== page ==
Guru Granth

Introduction to Guru Granth

The Shri Guru Granth Sahib Ji (SGSSJ), literally meaning ‘The Supreme Teacher of Light’ also known as the ‘Shabad Guru’ or the Sound Guru, is a universal scripture for all of humanity, and is the Eternal Living Guru of the Sikhs. It is regarded by many world class philosophers and holy men as a unique treasure and a noble heritage for all humankind. It can allow the common person, regardless of their situation in life, to progress to a higher level of consciousness and find the Infinity within themselves.

One of the greatest glories of the Guru Granth Sahib is its all-embracing character. It contains within its sacred covers the songs, hymns and utterances of a wide variety of saints and sages including Hindu holy men, Muslim divines, Sufi poets and other God-intoxicated souls. The idea of the Sikh Gurus was to celebrate the diversity in all religions and mystical experiences, and at the same time, establish the fundamental unity of spirituality and faith.

Compilation History

The first compilation of the Guru Granth Sahib was known as the Adi Granth, or Primal Compilation. It was first compiled by the fifth Sikh Guru, Guru Arjan Dev Ji, in 1604 in the city of Amritsar. The fifth Guru provided the following epilogue, “Three things are there in this vessel; Truth, contentment and intellect. The ambrosial Name of God is added to it, The Name that is everybody’s sustenance. He who absorbs and enjoys it shall be saved. One must not abandon this gift, It should ever remain dear to ones heart. The dark ocean of the world can be crossed by clinging to His feet. Nanak, it is He who is everywhere.”

The second and final version was the handy work of the tenth and final human Guru, Guru Gobind Singh Ji. Near the end of his life, Guru Gobind Singh Ji ended the line of human Gurus by investing the Guru Granth Sahib with the status of Eternal Guru and his official successor in 1708. Bhai Nand Lal Ji, one of Guru Gobind Singh’s disciples, recorded the Guru’s words as, “He who would wish to see the Guru, Let him come and see the Granth. He who would wish to speak to him, Let him read and reflect upon what the Granth is saying. He who would wish to hear his word, He should with all his heart read the Granth.”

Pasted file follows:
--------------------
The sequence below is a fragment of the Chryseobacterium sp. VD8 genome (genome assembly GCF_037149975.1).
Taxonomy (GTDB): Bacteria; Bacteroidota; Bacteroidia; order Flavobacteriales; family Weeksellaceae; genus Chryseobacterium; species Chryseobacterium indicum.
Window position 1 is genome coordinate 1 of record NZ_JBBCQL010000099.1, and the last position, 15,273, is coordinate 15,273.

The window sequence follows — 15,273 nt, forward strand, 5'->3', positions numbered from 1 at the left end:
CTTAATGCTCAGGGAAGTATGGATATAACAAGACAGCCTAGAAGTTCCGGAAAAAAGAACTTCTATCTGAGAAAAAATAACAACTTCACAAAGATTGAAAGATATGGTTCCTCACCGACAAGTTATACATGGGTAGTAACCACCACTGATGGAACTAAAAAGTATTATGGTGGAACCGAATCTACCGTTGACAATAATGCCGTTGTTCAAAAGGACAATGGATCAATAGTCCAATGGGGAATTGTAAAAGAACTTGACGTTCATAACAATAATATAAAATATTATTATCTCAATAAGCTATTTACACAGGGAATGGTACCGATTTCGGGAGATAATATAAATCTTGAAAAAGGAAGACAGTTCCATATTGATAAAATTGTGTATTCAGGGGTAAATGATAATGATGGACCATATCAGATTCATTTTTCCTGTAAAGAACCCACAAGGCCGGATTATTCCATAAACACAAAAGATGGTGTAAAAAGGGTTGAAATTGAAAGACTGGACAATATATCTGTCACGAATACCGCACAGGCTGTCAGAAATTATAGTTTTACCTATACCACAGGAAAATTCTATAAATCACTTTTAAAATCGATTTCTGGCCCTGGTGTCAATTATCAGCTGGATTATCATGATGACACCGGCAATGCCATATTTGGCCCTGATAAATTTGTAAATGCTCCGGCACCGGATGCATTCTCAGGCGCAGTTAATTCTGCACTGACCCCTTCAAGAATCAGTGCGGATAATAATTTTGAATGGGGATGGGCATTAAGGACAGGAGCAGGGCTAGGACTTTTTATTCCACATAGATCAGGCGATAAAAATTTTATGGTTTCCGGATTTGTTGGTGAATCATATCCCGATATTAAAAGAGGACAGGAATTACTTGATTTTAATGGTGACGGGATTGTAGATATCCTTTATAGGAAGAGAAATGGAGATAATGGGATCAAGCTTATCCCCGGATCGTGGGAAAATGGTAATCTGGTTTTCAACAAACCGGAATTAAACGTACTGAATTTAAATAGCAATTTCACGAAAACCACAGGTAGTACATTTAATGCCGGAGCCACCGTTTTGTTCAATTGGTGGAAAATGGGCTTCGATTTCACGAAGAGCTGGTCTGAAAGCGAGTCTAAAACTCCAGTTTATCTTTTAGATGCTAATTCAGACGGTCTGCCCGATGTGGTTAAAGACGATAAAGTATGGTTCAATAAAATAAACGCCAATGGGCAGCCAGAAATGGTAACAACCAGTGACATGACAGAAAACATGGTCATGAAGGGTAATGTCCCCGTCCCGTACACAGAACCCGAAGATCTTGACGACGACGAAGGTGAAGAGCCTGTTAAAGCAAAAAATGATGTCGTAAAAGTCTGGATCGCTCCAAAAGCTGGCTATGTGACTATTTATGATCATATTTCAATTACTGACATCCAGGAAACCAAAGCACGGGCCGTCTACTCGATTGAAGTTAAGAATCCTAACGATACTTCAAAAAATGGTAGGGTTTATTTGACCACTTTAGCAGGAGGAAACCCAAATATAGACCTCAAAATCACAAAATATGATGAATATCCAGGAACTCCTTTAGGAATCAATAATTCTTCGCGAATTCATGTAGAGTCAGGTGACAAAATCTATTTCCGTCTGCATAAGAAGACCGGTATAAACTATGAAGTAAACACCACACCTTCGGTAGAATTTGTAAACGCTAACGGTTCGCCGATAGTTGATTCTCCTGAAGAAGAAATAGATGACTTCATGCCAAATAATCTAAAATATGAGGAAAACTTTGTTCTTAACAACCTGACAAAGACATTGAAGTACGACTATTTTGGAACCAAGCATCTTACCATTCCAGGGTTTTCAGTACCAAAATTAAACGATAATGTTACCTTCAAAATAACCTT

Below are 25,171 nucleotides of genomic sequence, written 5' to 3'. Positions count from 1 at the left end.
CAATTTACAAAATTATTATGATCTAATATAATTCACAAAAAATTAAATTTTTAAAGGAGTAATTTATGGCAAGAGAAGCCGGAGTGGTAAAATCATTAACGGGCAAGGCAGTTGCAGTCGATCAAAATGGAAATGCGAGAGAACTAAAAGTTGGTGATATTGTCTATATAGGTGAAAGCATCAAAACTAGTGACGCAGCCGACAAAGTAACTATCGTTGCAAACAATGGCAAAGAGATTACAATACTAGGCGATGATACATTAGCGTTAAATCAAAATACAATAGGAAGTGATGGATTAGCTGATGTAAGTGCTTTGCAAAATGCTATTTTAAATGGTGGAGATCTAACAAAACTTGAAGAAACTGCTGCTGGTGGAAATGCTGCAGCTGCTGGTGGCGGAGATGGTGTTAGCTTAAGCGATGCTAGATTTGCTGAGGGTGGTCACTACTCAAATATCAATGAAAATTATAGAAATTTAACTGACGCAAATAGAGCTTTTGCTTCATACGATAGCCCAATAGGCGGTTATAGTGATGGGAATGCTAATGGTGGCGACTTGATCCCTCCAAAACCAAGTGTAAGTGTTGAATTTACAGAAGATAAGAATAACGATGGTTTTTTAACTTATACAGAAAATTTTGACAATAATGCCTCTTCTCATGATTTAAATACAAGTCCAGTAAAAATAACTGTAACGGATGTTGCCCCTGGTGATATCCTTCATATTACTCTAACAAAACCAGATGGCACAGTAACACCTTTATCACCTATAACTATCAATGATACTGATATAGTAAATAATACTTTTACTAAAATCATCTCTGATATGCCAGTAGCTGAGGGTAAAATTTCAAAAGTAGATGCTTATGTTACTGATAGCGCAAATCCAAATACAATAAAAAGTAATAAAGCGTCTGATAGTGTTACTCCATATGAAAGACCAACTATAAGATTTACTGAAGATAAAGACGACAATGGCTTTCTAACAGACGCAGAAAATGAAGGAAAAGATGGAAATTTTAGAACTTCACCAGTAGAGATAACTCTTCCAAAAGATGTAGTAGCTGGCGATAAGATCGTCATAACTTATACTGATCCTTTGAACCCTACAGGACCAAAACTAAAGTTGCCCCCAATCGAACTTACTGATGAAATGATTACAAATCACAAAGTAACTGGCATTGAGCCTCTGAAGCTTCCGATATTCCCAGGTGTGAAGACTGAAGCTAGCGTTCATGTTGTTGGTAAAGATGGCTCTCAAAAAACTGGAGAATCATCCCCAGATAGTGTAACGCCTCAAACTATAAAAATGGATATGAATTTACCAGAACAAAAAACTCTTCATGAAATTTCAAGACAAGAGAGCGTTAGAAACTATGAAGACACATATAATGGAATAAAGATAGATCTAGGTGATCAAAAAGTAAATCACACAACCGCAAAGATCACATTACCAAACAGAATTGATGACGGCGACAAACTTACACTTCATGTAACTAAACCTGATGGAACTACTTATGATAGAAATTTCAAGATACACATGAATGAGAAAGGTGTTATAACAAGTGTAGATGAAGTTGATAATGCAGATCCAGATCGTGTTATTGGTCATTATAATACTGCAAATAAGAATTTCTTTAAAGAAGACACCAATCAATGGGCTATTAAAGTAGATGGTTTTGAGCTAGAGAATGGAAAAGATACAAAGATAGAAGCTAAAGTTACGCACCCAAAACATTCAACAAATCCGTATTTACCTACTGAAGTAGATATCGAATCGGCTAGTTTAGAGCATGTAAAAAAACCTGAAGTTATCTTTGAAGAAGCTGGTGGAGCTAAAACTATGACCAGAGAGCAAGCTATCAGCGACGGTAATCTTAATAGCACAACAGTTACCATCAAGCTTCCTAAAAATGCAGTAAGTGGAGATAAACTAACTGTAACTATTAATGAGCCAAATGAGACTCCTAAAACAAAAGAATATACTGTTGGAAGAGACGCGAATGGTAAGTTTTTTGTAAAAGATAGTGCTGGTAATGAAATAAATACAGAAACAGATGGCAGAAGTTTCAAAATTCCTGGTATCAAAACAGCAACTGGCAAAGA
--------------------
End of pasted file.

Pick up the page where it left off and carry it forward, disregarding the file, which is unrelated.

The final version, which is the authorised version in use at present, has 1430 Angs (pages) and contains a total of 5867 Shabads (hymns) in 31 Raags (melody or mood).

Language of the Guru Granth Sahib

The majority of the language of Guru Granth Sahib is the Punjabi dialect prevalent about 500 years ago in northern India. However there are also some hymns in Persian, medieval Prakrit, Hindi, Marathi, Sanskrit as well as Arabic. All of these hymns are written in the standard Punjabi script known as Gurmukhi. However, the grammar used within the Guru Granth Sahib is unique to the scripture and is not found in standard written Punjabi.

Structure of the Guru Granth Sahib

The Guru Granth Sahib is divided into 33 sections. The first section contains the epic Japji poem by Guru Nanak, which is not meant to be sung. The Japji is like the ‘Executive Summary’ of the entire Guru Granth Sahib. The final section is a collection of assorted verses including the Slokas and the Swayyas of Bhatts (a group of musicians). The remaining 31 sections of the Guru Granth Sahib are the hymns. The hymns have been laid out in a very scientific and well planned manner devised by the fifth Guru. They are ordered initially by melody or mood (Raag), secondly by poetic style or the metre of the poems, and finally by the author.

Musicology in the Guru Granth Sahib

The musical measures in the Guru Granth Sahib are associated with specific feelings, themes and times and these have various affects on the spirit. The themes are summarised below:

  • Raags Soohi, Bihaagra and Malaar explore the theme of the soul being away from the House of Lord and the joy of meeting the true ‘husband’.
  • Raag Bilaaval explores the theme of beautification of the soul.
  • Raags Gaund and Tukhari look at the theme of separation and union.
  • Raag Sri explores Maya and detachment
  • Raag Maajh examines the yearning of a soul to merge with God and giving up of negative values.
  • Raag Gauri explores spiritual principles and thoughtfulness
  • Raag Aasa focuses on hope
  • Raag Gujri examines Pooja (prayer)
  • Raag Devgandhari explores the theme of Merging with ones spouse and self realization
  • Raag Sorath explores the merits of God
  • Raag Dhanasari uses many different themes
  • Raag Jaitsree explores stability
  • Raag Todi examines Maya (worldy attachment) and separation